In researching Sarah, I have come across an interesting article from the New York Times from 1902.  Sarah was part of a Thanksgiving Dinner sponsored by the New York Vegetarian Club. The article began with a statement that:  “A live and very lively turkey bearing over his head a placard, ‘I Am Safe Here’ was the feature of the decorations..”  The poor turkey was behind a “strong wire netting for protection” but wasn’t calm until the dessert plates were cleared and “he settled down quietly with what seemed to be a feeling that his turn was not coming next.”  Among the courses were mushroom soup, cranberry sauce, pineapple and celery cream salad and raspberry ice cream.

Sarah would attend another “Thanksgiving Dinner” when Rhode Island finally passed the Federal Suffrage Amendment on January 6, 1920.  Sarah Eddy was among those celebrating at the victory dinner.  Turkey was served, but I imagine Sarah did not partake of that main course.

Sarah Eddy’s Suffrage Work


Sarah Eddy was a woman of many causes and in a sense many of them are intertwined.  Her work on woman’s suffrage is part of a larger effort of encouraging kindness and fairness to all.  She advocated for humane treatment of animals, temperance, fair treatment of black people and for arts and cultural education. The motto of her Social Studio, a neighborhood meeting center, was “All men’s good be each man’s rule and universal Peace Lie like a shaft of light across the land.”  Sarah’s goal was teaching kindness to every living creature and humane treatment of animals was her passion until her death in Portsmouth in 1945.

Sarah was born in Boston in 1851 and her family moved to Providence in the 1860s.  She studied at the Pennsylvania Academy of Fine Arts and the Arts Students League of New York.  She was back in Providence by 1880 and was active in the art community. By 1900 Sarah seemed to move permanently to the Bristol Ferry area of Portsmouth.   Sarah never sold any of her work – she gave it away.  She thought of her art as a way of reaching out to help others. She was a painter, sculptor and master photographer.  She continued to paint even into her nineties.

Even though she was a photographer, she made a habit of avoiding her image being taken.  We have only one photograph of her that appeared in a journal for humane treatment of animals.  One newspaper account seems to capture her spirit: “Miss E(ddy) is an enthusiastic humanitarian and vegetarian, a believer in woman’s rights and dress reform, and withal an artist and a lovely little lady. (Times-Picayune-New Orleans, 10/31/1887)

She followed in her mother’s footsteps with her commitment to suffrage.  She was part of national, state and local organizations.  She was never a leader, but she was an organizer and worker for the cause. Sarah had lifelong membership in the National American Woman Suffrage Association.  She was a delegate to national conventions in 1904 and 1906. She was on the executive committee of the Rhode Island Woman Suffrage Association in 1886 and she chaired their legislative committee in 1905.  Sarah organized “parlor meetings” when there was a push to pass a state constitutional amendment giving women the vote.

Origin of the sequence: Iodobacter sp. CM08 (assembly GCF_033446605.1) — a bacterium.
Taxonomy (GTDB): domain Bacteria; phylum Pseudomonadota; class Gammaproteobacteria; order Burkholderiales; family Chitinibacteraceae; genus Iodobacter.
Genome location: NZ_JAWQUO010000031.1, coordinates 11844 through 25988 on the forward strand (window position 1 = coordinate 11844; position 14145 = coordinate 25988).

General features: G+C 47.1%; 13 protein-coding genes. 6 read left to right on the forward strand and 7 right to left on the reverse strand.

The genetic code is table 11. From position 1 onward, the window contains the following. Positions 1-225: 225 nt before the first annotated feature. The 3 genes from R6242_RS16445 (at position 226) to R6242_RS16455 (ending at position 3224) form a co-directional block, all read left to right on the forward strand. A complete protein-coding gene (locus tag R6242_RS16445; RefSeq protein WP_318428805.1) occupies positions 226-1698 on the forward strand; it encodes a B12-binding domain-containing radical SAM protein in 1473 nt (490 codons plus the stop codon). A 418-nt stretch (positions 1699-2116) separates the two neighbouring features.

FR Evening News 11/12/1918

In Portsmouth Sarah Eddy  was a part of the Bristol Ferry women who organized the Newport County Woman Suffrage League in 1908. Gradually the Suffrage League grew throughout Aquidneck Island.  Sarah protested against paying her Portsmouth property taxes because she had no representation.  Sarah the philanthropist didn’t hold grudges.  After women could vote, she donated a storage cabinet that was sorely needed by the Portsmouth Town Clerk.  Sarah’s home on Bristol Ferry or her Social Studio across the street was often a meeting place for the Newport County Woman Suffrage League.  It was the scene of celebration after the vote was won and it was the place for the centennial meeting of the League.

Sarah brought national and state leaders to Portsmouth.  She encouraged her Bristol Ferry friends and neighbors to be active in the cause.  She hosted meetings large and small.  Sarah Eddy was a force in the woman’s suffrage movement in Portsmouth.

Sarah Eddy: Suffrage was a Family Affair


Portsmouth artist and philanthropist Sarah Eddy was the heart of the Bristol Ferry suffrage group.  Three generations of her family were actively supporting the cause of the vote for women.

Francis Jackson – Boston Public Library, 1850

When he died in 1861, Sarah’s maternal grandfather, Francis Jackson of Boston, left Susan B. Anthony and Lucy Stone $5,000 to use as they sought fit “to secure the passage of laws, granting women, whether married or unmarried, the right to vote, to hold office, to hold, manage, and devise property, and all other civil rights enjoyed by men..”   Jackson was very active in the abolition movement and counted William Lloyd Garrison as a good friend.